For three decades the aviation world has agreed to operate a regime whereby the NAAs in countries where aircraft are manufactured all use the same standards when they certificate a new aircraft. So when the FAA certificated the 737 Max, the rest of the world accepted the FAA’s judgement and did not insist – as in the bad old days of the 1970s and before – on re-certificating it country by country.

What if, in this case, the FAA re-certificates the MCAS-modified Max, but foreign NAAs do not? The European Cockpit Association today has called on the European Union Aviation Safety Agency to scrutinize any FAA approvals, and EASA has pledged to do so. Is this “back to the bad old days”?

At the end of the Dallas meeting Boeing had this to say: “We appreciate the FAA’s leadership…in bringing global regulators together to share information and discuss the safe return to service of the 737 MAX….Once we have addressed the information requests from the FAA, we will be ready to schedule a certification test flight and submit final certification documentation.”

Industry speculation as to when the FAA will be ready to approve return to service varies massively, from a week to many months. These seers also seem to be preparing themselves for disagreement between the FAA and foreign NAAs.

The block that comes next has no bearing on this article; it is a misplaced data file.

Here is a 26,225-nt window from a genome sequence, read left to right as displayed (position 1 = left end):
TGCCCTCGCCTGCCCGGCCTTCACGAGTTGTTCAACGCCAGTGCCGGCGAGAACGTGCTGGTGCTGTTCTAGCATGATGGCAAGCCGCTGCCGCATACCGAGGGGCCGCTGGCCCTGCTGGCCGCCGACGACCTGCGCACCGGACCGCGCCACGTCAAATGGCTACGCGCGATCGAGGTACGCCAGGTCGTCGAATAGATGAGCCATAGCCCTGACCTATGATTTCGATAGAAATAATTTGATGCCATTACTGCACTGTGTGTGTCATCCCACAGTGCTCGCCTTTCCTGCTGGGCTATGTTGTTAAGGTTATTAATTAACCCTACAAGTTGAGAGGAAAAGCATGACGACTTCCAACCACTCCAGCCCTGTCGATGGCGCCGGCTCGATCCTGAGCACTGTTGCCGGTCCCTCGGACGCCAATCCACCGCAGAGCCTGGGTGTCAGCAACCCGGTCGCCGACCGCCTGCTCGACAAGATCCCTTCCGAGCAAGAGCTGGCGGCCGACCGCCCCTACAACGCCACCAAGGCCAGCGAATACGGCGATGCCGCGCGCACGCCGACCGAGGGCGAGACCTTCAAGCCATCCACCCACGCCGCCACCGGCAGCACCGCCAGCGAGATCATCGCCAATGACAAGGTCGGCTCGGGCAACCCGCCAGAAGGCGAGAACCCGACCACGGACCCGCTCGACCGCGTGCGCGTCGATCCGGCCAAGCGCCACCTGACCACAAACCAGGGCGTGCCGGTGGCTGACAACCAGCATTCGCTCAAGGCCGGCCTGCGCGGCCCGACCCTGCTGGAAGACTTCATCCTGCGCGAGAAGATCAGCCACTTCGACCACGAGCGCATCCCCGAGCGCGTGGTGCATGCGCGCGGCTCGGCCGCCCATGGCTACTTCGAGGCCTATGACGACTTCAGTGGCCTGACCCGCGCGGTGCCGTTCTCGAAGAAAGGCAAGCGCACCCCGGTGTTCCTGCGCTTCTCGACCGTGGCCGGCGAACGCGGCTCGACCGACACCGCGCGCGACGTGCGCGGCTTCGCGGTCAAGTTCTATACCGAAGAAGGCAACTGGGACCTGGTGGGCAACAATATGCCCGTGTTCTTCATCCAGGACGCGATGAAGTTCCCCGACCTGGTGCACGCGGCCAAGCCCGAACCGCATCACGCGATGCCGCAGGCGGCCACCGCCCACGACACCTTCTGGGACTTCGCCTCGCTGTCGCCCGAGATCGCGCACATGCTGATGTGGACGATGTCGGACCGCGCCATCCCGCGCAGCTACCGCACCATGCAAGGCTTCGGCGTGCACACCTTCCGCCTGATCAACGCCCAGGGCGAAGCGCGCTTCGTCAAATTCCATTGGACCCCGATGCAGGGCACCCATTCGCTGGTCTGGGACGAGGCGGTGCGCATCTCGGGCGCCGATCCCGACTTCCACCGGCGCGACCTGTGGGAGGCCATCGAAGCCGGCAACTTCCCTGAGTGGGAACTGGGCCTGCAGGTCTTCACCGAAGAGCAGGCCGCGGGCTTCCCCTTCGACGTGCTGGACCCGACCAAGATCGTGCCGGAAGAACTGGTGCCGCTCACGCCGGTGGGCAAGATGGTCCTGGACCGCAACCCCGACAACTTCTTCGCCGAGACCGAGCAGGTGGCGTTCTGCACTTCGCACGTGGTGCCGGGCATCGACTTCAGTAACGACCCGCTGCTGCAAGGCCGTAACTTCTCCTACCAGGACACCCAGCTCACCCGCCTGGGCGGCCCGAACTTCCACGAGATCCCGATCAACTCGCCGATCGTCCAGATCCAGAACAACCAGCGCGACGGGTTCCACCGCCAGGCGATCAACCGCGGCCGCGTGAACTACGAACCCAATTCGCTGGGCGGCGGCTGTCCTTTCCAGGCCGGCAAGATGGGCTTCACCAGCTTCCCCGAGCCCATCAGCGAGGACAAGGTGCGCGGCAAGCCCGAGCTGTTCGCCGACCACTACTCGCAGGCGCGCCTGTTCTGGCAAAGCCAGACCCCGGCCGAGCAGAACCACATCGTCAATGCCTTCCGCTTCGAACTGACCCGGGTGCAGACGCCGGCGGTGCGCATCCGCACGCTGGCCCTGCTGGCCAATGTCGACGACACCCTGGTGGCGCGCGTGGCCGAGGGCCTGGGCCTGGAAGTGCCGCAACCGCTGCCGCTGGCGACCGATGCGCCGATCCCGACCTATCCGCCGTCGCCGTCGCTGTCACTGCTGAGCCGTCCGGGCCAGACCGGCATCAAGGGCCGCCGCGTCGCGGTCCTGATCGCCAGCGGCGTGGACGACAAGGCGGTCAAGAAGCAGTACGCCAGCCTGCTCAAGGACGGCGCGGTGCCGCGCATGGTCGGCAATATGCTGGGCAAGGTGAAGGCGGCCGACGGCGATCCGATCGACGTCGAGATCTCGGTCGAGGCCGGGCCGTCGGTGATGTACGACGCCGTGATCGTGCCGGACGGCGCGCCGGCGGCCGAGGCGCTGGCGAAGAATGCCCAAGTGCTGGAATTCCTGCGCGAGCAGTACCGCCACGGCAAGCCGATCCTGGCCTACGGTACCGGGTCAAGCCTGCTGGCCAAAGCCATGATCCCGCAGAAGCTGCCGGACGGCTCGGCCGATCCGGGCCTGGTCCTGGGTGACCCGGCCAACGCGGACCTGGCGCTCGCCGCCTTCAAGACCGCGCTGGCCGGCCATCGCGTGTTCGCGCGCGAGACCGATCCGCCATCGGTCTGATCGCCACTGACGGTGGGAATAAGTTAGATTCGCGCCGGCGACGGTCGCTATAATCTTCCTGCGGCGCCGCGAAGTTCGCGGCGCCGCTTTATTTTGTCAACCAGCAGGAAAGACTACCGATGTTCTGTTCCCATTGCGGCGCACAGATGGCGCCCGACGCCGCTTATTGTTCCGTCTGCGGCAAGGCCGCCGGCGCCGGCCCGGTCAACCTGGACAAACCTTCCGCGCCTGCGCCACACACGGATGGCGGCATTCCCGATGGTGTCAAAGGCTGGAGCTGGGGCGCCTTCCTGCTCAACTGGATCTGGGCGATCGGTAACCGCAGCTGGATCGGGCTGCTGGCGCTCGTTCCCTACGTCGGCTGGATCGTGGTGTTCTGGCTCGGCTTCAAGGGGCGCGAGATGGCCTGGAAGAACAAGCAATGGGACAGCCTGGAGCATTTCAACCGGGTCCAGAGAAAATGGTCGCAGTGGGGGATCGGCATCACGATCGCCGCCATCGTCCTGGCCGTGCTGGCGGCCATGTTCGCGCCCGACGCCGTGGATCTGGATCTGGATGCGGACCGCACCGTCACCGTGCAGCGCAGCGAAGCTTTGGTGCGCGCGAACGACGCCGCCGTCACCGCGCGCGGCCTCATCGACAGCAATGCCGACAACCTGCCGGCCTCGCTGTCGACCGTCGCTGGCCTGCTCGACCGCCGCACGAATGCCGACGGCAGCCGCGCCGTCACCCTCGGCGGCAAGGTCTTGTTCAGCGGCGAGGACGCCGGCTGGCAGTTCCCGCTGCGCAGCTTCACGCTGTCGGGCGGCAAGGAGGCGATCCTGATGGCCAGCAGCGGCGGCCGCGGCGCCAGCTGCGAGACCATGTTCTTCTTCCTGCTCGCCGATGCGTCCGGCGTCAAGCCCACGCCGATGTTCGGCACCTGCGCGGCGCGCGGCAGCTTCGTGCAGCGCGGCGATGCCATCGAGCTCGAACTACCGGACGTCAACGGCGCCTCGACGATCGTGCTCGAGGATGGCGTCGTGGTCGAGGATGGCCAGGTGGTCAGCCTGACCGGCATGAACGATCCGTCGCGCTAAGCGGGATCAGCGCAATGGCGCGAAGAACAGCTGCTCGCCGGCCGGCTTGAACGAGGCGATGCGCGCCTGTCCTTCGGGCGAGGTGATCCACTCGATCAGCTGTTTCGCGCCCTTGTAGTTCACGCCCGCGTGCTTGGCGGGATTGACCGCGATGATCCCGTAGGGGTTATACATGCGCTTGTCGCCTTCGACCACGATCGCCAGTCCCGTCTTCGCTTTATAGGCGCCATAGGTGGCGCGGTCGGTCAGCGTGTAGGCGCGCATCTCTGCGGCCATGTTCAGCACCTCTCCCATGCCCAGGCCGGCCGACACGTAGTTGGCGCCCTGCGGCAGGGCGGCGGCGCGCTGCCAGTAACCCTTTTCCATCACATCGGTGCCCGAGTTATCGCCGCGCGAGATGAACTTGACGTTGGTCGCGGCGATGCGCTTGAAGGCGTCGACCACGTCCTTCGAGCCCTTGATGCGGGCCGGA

This is the point at which you dare not look down.


8 thoughts on “The Max crux

  1. I almost fully agree. Actually, I raised a good part of the issues in LinkedIn with the exception of FAA accepting a plane that others would reject.

    My doubt is about airframes and FBW. At what extent FBW provides additional protection or it is covering undesirable features of the airframe through MCAS-like systems that could be working even under “direct law”?

    I’m not able to answer that question and I’m not sure the regulators can.

    Perhaps, as you say, these cases are shaking the full statu-quo, especially regarding the relationship regulator-regulated.


    • Jose, I can help a little with what FBW is designed for: provides flight envelope protection. In the Airbus case this, in normal law, means the aircraft will resist pilot attempts to take it outside the flight envelope – like stall, overspeed, overload (excess G) or over-bank. These protections are there NOT because the aircraft’s aerodynamics are faulty, they are intended to protect against error when pilots are overloaded or distracted. Whether you think that philosophy is valid or not is up to you. Boeing FBW does much the same, but pilots can override it.